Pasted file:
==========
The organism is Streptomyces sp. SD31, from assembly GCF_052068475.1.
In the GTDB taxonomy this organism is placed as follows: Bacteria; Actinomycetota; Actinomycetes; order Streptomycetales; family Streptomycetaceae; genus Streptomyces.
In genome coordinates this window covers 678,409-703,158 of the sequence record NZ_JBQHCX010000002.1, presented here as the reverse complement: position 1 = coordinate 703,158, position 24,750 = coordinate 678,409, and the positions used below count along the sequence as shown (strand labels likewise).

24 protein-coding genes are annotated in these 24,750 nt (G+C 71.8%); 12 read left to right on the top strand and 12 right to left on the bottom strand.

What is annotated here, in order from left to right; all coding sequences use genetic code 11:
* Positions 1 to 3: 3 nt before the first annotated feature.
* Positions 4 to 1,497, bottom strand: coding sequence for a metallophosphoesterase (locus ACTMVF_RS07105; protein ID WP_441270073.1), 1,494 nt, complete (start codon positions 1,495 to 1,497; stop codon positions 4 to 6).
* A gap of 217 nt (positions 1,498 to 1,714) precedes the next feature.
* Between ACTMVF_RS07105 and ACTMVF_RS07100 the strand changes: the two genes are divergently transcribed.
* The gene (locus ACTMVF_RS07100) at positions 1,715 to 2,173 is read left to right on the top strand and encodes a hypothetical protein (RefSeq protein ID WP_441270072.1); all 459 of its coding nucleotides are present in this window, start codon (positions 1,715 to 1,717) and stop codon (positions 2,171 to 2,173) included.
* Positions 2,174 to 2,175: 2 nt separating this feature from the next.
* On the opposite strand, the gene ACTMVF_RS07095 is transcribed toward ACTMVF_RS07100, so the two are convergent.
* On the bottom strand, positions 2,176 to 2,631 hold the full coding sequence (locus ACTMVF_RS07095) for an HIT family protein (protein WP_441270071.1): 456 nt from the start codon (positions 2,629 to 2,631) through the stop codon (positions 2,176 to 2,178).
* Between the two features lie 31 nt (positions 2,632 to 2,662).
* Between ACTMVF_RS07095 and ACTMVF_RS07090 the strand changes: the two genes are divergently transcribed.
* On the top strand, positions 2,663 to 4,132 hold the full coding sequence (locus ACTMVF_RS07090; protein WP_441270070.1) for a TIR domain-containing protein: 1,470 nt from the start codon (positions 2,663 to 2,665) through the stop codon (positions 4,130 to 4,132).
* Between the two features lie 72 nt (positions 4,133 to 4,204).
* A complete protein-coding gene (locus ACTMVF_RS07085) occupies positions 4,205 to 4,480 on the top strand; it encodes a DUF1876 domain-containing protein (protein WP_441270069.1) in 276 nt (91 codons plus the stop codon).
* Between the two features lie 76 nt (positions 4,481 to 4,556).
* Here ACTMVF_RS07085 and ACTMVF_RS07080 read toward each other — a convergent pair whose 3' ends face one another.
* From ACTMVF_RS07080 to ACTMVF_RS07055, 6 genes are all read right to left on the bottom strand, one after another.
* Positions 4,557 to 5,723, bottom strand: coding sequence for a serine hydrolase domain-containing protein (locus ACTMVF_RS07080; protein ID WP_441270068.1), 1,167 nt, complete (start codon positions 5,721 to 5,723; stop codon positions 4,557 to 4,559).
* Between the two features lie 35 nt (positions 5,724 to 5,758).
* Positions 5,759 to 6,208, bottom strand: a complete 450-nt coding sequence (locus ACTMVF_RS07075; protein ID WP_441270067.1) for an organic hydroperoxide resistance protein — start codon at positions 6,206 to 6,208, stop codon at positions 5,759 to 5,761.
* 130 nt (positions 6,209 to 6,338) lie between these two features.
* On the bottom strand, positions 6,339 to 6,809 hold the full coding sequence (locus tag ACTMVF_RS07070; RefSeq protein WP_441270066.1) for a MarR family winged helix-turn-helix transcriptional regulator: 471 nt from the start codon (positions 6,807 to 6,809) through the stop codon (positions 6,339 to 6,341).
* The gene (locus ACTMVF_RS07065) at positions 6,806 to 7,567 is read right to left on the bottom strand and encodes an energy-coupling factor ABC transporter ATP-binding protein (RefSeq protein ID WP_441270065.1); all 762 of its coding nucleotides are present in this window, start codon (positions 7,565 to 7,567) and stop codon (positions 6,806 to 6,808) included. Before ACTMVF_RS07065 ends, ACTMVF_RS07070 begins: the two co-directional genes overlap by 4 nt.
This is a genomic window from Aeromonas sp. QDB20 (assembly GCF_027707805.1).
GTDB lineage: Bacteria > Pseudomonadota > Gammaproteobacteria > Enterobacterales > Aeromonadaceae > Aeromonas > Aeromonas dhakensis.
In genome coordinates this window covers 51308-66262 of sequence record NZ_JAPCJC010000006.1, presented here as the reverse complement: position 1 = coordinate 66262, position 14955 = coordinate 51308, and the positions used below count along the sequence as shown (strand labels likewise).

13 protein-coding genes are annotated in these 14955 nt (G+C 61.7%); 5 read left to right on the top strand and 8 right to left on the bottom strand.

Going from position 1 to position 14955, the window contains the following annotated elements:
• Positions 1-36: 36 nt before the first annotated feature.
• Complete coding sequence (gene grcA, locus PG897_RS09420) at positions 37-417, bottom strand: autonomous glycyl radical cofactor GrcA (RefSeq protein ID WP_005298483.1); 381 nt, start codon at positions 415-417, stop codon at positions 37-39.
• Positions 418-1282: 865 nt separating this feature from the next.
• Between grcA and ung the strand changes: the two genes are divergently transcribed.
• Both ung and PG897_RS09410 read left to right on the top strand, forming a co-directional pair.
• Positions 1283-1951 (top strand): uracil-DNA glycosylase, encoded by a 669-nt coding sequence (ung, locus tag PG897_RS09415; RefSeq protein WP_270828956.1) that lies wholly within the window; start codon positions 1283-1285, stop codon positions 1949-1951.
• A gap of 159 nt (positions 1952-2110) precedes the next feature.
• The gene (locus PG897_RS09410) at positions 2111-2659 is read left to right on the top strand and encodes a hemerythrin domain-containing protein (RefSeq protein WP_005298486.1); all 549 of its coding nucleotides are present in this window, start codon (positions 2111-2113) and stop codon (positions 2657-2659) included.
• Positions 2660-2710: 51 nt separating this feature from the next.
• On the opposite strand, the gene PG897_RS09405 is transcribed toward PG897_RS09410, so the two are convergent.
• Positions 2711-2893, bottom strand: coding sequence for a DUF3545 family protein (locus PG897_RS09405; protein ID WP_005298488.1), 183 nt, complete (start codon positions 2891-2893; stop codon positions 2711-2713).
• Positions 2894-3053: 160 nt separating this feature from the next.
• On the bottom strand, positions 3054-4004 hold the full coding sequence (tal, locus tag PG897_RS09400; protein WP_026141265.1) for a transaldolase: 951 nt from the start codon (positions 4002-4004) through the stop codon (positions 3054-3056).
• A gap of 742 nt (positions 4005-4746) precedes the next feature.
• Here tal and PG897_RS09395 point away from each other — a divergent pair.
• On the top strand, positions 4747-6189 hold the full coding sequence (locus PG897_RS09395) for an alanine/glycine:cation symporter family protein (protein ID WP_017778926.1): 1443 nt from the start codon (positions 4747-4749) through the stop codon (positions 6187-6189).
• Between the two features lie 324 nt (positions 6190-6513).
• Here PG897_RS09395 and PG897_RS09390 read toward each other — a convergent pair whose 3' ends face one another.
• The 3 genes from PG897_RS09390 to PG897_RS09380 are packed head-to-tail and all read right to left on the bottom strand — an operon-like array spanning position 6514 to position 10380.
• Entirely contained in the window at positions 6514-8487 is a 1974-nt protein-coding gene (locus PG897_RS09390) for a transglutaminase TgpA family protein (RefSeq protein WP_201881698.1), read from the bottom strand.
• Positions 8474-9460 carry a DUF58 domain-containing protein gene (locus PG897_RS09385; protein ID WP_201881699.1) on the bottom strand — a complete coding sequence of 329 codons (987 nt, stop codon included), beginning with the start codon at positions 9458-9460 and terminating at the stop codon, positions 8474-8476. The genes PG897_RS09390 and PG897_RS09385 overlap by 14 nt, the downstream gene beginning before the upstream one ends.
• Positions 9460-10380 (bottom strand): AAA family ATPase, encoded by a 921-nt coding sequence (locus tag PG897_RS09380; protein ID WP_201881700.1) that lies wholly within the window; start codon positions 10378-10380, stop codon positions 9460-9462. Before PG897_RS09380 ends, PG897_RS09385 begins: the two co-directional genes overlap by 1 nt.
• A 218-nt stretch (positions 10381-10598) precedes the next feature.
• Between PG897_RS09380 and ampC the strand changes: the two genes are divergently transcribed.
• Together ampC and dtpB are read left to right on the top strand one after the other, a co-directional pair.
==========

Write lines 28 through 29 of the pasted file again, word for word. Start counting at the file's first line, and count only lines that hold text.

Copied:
This is a genomic window from Aeromonas sp. QDB20 (assembly GCF_027707805.1).
GTDB lineage: Bacteria > Pseudomonadota > Gammaproteobacteria > Enterobacterales > Aeromonadaceae > Aeromonas > Aeromonas dhakensis.